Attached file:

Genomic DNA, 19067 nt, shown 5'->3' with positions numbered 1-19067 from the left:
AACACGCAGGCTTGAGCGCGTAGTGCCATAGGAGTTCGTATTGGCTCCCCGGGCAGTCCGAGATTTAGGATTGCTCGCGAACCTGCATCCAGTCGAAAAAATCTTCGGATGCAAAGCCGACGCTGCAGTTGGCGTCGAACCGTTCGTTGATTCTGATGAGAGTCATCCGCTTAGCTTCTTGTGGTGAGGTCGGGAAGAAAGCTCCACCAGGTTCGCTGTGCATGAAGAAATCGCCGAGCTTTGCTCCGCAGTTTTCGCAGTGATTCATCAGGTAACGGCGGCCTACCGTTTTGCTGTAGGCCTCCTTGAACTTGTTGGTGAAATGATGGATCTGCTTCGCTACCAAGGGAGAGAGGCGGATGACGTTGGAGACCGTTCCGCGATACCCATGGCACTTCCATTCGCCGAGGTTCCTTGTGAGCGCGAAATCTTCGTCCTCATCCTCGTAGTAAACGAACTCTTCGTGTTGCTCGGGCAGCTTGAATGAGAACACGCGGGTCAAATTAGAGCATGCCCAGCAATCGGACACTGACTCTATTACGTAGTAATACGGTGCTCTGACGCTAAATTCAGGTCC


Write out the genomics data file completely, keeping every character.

Genomic DNA, 19067 nt, shown 5'->3' with positions numbered 1-19067 from the left:
AACACGCAGGCTTGAGCGCGTAGTGCCATAGGAGTTCGTATTGGCTCCCCGGGCAGTCCGAGATTTAGGATTGCTCGCGAACCTGCATCCAGTCGAAAAAATCTTCGGATGCAAAGCCGACGCTGCAGTTGGCGTCGAACCGTTCGTTGATTCTGATGAGAGTCATCCGCTTAGCTTCTTGTGGTGAGGTCGGGAAGAAAGCTCCACCAGGTTCGCTGTGCATGAAGAAATCGCCGAGCTTTGCTCCGCAGTTTTCGCAGTGATTCATCAGGTAACGGCGGCCTACCGTTTTGCTGTAGGCCTCCTTGAACTTGTTGGTGAAATGATGGATCTGCTTCGCTACCAAGGGAGAGAGGCGGATGACGTTGGAGACCGTTCCGCGATACCCATGGCACTTCCATTCGCCGAGGTTCCTTGTGAGCGCGAAATCTTCGTCCTCATCCTCGTAGTAAACGAACTCTTCGTGTTGCTCGGGCAGCTTGAATGAGAACACGCGGGTCAAATTAGAGCATGCCCAGCAATCGGACACTGACTCTATTACGTAGTAATACGGTGCTCTGACGCTAAATTCAGGTCC